Florida Disability: Social Security Disability Insurance and SSI
Find out about Florida's state supplemental payments, plus how to appeal a denial of Social Security disability or SSI and whether you qualify for Medicaid.
Florida, unlike some other states, does not provide short-term disability benefits to those who can't work. If you live in Florida and you aren't able to work due to a medical condition, unless you have disability insurance through your employer, the federal disability programs administered by the Social Security Administration (SSA) are likely your only chance to get disability benefits.
The SSA provides two programs that pay disability benefits: Social Security Disability (SSDI) and Supplemental Security Income (SSI). SSDI is available to people who have a qualifying work histories with employers who paid taxes to the SSA. SSI is for people who do not have a qualifying work history and have low income and assets. The definition of disability is the same for both programs, and it is not easy to meet (and your inability to work must last at least one year).
How Can I Apply for Benefits?
You can apply for benefits in three different ways, depending on whether you are applying for SSI or SSDI.
Online. You can apply online for SSDI at www.ssa.gov/pgm/disability.htm. When you apply, you will need as much of your personal information as possible, such as your Social Security number, previous addresses, and information about any past marriages. You will also need information about your disability, doctors you have seen, and the treatment you've had.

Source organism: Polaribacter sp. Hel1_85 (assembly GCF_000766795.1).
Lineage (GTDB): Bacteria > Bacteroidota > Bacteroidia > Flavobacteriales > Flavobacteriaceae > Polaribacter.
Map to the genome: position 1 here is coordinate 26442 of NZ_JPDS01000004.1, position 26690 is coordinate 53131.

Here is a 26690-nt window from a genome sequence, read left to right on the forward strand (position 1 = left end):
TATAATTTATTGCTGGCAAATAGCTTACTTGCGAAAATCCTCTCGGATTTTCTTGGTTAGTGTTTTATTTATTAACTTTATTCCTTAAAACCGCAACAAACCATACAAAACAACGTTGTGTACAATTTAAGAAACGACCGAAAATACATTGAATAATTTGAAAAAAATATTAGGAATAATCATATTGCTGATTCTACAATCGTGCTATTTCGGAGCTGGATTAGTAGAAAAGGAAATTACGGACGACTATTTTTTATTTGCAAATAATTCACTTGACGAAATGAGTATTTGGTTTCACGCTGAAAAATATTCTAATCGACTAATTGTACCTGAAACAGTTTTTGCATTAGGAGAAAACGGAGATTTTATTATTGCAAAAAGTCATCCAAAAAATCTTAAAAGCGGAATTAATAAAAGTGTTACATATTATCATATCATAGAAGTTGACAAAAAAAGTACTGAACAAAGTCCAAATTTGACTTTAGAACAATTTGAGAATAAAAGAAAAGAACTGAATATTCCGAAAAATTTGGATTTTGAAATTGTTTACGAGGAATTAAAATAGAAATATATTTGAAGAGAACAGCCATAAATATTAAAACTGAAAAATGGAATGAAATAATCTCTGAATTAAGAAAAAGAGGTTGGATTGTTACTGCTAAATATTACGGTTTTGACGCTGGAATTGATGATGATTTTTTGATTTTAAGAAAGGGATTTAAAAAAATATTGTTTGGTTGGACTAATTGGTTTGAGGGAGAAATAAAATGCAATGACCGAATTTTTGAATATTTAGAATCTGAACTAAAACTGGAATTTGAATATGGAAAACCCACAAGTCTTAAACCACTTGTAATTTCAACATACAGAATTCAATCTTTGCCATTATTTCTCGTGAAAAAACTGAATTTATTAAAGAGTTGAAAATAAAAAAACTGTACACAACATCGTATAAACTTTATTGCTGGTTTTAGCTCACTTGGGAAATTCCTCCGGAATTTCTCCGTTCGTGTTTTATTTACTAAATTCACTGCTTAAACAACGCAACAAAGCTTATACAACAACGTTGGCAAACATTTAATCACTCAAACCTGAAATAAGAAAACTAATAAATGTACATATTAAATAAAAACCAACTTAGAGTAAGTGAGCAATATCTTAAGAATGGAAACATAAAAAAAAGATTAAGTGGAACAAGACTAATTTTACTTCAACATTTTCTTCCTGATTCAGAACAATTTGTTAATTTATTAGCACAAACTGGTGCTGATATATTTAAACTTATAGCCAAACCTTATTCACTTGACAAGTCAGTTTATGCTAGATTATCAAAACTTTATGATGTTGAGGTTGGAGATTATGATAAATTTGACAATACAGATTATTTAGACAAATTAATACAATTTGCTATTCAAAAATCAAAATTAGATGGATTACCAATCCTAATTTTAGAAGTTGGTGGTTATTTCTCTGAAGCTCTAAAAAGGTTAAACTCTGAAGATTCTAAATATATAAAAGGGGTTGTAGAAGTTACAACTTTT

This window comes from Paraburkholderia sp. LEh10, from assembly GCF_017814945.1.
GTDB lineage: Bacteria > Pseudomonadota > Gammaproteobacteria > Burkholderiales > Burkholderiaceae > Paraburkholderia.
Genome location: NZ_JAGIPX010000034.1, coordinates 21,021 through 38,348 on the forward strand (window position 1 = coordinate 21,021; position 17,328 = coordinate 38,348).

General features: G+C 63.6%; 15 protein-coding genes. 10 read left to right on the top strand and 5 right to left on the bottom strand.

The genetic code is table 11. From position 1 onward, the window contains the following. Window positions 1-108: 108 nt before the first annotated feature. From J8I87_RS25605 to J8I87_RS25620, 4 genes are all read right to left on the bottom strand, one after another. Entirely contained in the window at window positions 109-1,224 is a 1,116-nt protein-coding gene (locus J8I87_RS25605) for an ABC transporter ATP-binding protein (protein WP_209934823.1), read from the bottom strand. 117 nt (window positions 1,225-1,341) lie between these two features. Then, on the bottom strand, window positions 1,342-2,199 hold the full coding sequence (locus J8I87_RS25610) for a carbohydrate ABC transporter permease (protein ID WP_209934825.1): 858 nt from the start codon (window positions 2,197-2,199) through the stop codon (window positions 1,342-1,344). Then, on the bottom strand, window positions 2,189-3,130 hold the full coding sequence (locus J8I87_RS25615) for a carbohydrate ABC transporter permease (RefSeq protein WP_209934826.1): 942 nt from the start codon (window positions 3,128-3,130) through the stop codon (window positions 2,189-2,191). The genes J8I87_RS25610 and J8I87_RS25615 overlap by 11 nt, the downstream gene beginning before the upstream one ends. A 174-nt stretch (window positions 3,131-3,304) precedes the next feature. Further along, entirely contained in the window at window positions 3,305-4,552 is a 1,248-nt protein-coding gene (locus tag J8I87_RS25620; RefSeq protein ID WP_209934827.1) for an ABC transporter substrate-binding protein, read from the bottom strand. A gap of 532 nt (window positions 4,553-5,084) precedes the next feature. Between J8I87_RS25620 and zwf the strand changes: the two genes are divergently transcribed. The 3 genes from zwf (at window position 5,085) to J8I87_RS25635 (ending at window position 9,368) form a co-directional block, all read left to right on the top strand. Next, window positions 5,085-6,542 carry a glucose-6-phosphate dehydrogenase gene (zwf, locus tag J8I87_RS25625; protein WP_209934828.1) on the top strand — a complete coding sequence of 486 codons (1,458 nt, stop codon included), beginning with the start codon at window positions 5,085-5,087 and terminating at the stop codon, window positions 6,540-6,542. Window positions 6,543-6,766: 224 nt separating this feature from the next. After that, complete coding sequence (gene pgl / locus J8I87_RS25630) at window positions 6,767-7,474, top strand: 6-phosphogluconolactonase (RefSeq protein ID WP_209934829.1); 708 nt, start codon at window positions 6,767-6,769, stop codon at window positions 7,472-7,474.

In person. You can apply for benefits at your local field office (Florida has 56). Applying in person at your local field office can be helpful if you need assistance reading and understanding the application. To find your local field office visit the SSA’s website and enter your zip code into the locator. Make sure to call ahead to see if you need to make an appointment. You can call the SSA at 800-772-1213.
By telephone. If you live too far from your field office or if travel is difficult, it may be easier to apply by telephone. You can do this by calling 800-772-1213. You will need to provide the SSA with your Social Security number to begin the application process. If you are deaf or hearing impaired, call 800-325-0778 for help with your application.
Division of Disability Determinations (DDD)
After taking your disability application, it is sent to the Florida Division of Disability Determinations (DDD). DDD, administered by Florida’s Department of Health, is the state agency that will make the initial determination(s) about whether you are disabled under the SSA’s definition. Below is the contact information for Florida’s DDD:
Department of Health
Division of Disability Determinations
Ashley Building, Suite 100
1321 Executive Center Drive
Tallahassee, FL 32399-6512
Main Number: 850-488-4222
Toll Free: 800-499-6590
You can also visit the DDD website for more information.
How Much SSI Can I Get If I Live in Florida?
The federal government will pay you SSI benefits of up to $710 a month. States have the option to provide a supplemental payment to SSI recipients. In Florida, if you receive SSI and live in an adult family care home or assisted living facility, you may be eligible for an additional state supplement in the amount of $78.40. Couples receive the same as two individuals; they are treated as two individuals once they stop living independently. If you live in a Medicaid facility, you may receive an additional $5 a month.
Do I Automatically Get Medicaid in Florida If I Get SSI?
If you live in Florida and get SSI, you are automatically eligible for Medicaid coverage. You may also be eligible for "food assistance."
How Can I Get Help Winning My Claim?
An experienced disability attorney can help you collect the right medical information for your medical condition and represent you at your disability appeal hearing. You might want to set up a consultation with one to discuss your case. To find a Social Security disability lawyer in your area, visit our Florida disability attorney page.